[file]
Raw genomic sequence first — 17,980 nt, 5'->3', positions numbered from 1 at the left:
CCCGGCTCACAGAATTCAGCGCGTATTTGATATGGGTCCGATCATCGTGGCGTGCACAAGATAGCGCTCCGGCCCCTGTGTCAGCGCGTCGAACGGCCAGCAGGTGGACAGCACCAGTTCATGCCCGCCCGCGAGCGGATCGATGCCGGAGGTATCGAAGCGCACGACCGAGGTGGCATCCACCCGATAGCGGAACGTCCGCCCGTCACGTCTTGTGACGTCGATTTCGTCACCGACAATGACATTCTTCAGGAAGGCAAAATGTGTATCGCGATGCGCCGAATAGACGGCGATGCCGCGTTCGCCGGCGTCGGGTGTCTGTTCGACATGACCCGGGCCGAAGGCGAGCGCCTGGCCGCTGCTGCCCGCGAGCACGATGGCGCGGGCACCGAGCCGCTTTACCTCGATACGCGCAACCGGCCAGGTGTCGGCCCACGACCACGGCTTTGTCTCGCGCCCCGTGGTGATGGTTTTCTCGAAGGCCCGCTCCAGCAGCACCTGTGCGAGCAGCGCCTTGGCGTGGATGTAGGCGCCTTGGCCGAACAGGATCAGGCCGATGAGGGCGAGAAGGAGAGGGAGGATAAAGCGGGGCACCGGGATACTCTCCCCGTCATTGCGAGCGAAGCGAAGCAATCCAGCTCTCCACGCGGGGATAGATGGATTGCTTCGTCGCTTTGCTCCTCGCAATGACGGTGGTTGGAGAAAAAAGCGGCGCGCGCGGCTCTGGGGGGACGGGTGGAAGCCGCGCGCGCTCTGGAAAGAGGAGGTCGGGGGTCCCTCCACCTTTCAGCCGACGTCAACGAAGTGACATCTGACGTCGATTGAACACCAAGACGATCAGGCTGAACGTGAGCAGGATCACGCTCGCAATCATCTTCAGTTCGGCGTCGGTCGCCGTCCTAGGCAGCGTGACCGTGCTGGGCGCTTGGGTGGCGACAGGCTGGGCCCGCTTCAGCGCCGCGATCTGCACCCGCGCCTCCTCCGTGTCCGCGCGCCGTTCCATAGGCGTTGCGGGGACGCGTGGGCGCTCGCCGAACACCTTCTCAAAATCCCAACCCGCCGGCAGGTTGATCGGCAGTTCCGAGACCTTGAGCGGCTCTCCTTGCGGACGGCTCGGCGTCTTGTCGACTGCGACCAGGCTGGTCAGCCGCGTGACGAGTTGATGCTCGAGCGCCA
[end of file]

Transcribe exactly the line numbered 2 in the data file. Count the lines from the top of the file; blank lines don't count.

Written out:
CCCGGCTCACAGAATTCAGCGCGTATTTGATATGGGTCCGATCATCGTGGCGTGCACAAGATAGCGCTCCGGCCCCTGTGTCAGCGCGTCGAACGGCCAGCAGGTGGACAGCACCAGTTCATGCCCGCCCGCGAGCGGATCGATGCCGGAGGTATCGAAGCGCACGACCGAGGTGGCATCCACCCGATAGCGGAACGTCCGCCCGTCACGTCTTGTGACGTCGATTTCGTCACCGACAATGACATTCTTCAGGAAGGCAAAATGTGTATCGCGATGCGCCGAATAGACGGCGATGCCGCGTTCGCCGGCGTCGGGTGTCTGTTCGACATGACCCGGGCCGAAGGCGAGCGCCTGGCCGCTGCTGCCCGCGAGCACGATGGCGCGGGCACCGAGCCGCTTTACCTCGATACGCGCAACCGGCCAGGTGTCGGCCCACGACCACGGCTTTGTCTCGCGCCCCGTGGTGATGGTTTTCTCGAAGGCCCGCTCCAGCAGCACCTGTGCGAGCAGCGCCTTGGCGTGGATGTAGGCGCCTTGGCCGAACAGGATCAGGCCGATGAGGGCGAGAAGGAGAGGGAGGATAAAGCGGGGCACCGGGATACTCTCCCCGTCATTGCGAGCGAAGCGAAGCAATCCAGCTCTCCACGCGGGGATAGATGGATTGCTTCGTCGCTTTGCTCCTCGCAATGACGGTGGTTGGAGAAAAAAGCGGCGCGCGCGGCTCTGGGGGGACGGGTGGAAGCCGCGCGCGCTCTGGAAAGAGGAGGTCGGGGGTCCCTCCACCTTTCAGCCGACGTCAACGAAGTGACATCTGACGTCGATTGAACACCAAGACGATCAGGCTGAACGTGAGCAGGATCACGCTCGCAATCATCTTCAGTTCGGCGTCGGTCGCCGTCCTAGGCAGCGTGACCGTGCTGGGCGCTTGGGTGGCGACAGGCTGGGCCCGCTTCAGCGCCGCGATCTGCACCCGCGCCTCCTCCGTGTCCGCGCGCCGTTCCATAGGCGTTGCGGGGACGCGTGGGCGCTCGCCGAACACCTTCTCAAAATCCCAACCCGCCGGCAGGTTGATCGGCAGTTCCGAGACCTTGAGCGGCTCTCCTTGCGGACGGCTCGGCGTCTTGTCGACTGCGACCAGGCTGGTCAGCCGCGTGACGAGTTGATGCTCGAGCGCCA